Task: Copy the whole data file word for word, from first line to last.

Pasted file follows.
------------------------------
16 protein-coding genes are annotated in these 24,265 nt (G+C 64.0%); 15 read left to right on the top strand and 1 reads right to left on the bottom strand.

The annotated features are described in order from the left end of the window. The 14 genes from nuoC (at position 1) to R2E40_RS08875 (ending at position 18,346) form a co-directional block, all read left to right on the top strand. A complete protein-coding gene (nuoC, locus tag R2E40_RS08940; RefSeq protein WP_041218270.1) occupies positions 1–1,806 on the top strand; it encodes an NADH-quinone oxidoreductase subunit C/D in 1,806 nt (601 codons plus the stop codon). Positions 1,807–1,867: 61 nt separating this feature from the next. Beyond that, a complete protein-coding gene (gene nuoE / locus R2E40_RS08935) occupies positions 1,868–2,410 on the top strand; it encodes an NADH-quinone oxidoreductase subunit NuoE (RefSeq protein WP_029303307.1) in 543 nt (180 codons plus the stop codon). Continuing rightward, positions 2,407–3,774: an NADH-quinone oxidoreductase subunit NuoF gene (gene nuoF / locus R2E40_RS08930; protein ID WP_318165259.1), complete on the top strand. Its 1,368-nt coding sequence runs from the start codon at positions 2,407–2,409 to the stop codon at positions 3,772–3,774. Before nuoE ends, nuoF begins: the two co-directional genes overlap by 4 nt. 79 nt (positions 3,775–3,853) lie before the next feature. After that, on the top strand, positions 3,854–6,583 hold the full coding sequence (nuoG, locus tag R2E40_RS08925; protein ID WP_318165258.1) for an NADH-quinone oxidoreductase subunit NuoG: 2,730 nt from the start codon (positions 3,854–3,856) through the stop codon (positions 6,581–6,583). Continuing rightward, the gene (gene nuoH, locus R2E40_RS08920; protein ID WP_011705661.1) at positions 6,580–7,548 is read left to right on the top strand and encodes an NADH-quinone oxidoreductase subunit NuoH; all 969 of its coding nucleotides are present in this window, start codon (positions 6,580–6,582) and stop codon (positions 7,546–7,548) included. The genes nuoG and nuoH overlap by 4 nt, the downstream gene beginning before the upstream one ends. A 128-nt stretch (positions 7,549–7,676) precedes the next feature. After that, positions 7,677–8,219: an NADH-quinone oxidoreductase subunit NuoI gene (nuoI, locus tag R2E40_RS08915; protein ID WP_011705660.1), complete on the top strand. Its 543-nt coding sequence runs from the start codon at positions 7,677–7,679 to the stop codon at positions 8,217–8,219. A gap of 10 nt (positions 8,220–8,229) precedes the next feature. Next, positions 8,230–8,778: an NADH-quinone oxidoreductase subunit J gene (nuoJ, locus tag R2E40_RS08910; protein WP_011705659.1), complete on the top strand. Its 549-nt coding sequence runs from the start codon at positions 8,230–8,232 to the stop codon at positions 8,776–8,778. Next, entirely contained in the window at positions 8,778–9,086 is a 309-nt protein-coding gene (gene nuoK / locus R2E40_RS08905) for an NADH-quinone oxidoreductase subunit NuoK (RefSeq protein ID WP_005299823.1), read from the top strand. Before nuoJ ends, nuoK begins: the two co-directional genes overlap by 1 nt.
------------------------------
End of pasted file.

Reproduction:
16 protein-coding genes are annotated in these 24,265 nt (G+C 64.0%); 15 read left to right on the top strand and 1 reads right to left on the bottom strand.

The annotated features are described in order from the left end of the window. The 14 genes from nuoC (at position 1) to R2E40_RS08875 (ending at position 18,346) form a co-directional block, all read left to right on the top strand. A complete protein-coding gene (nuoC, locus tag R2E40_RS08940; RefSeq protein WP_041218270.1) occupies positions 1–1,806 on the top strand; it encodes an NADH-quinone oxidoreductase subunit C/D in 1,806 nt (601 codons plus the stop codon). Positions 1,807–1,867: 61 nt separating this feature from the next. Beyond that, a complete protein-coding gene (gene nuoE / locus R2E40_RS08935) occupies positions 1,868–2,410 on the top strand; it encodes an NADH-quinone oxidoreductase subunit NuoE (RefSeq protein WP_029303307.1) in 543 nt (180 codons plus the stop codon). Continuing rightward, positions 2,407–3,774: an NADH-quinone oxidoreductase subunit NuoF gene (gene nuoF / locus R2E40_RS08930; protein ID WP_318165259.1), complete on the top strand. Its 1,368-nt coding sequence runs from the start codon at positions 2,407–2,409 to the stop codon at positions 3,772–3,774. Before nuoE ends, nuoF begins: the two co-directional genes overlap by 4 nt. 79 nt (positions 3,775–3,853) lie before the next feature. After that, on the top strand, positions 3,854–6,583 hold the full coding sequence (nuoG, locus tag R2E40_RS08925; protein ID WP_318165258.1) for an NADH-quinone oxidoreductase subunit NuoG: 2,730 nt from the start codon (positions 3,854–3,856) through the stop codon (positions 6,581–6,583). Continuing rightward, the gene (gene nuoH, locus R2E40_RS08920; protein ID WP_011705661.1) at positions 6,580–7,548 is read left to right on the top strand and encodes an NADH-quinone oxidoreductase subunit NuoH; all 969 of its coding nucleotides are present in this window, start codon (positions 6,580–6,582) and stop codon (positions 7,546–7,548) included. The genes nuoG and nuoH overlap by 4 nt, the downstream gene beginning before the upstream one ends. A 128-nt stretch (positions 7,549–7,676) precedes the next feature. After that, positions 7,677–8,219: an NADH-quinone oxidoreductase subunit NuoI gene (nuoI, locus tag R2E40_RS08915; protein ID WP_011705660.1), complete on the top strand. Its 543-nt coding sequence runs from the start codon at positions 7,677–7,679 to the stop codon at positions 8,217–8,219. A gap of 10 nt (positions 8,220–8,229) precedes the next feature. Next, positions 8,230–8,778: an NADH-quinone oxidoreductase subunit J gene (nuoJ, locus tag R2E40_RS08910; protein WP_011705659.1), complete on the top strand. Its 549-nt coding sequence runs from the start codon at positions 8,230–8,232 to the stop codon at positions 8,776–8,778. Next, entirely contained in the window at positions 8,778–9,086 is a 309-nt protein-coding gene (gene nuoK / locus R2E40_RS08905) for an NADH-quinone oxidoreductase subunit NuoK (RefSeq protein ID WP_005299823.1), read from the top strand. Before nuoJ ends, nuoK begins: the two co-directional genes overlap by 1 nt.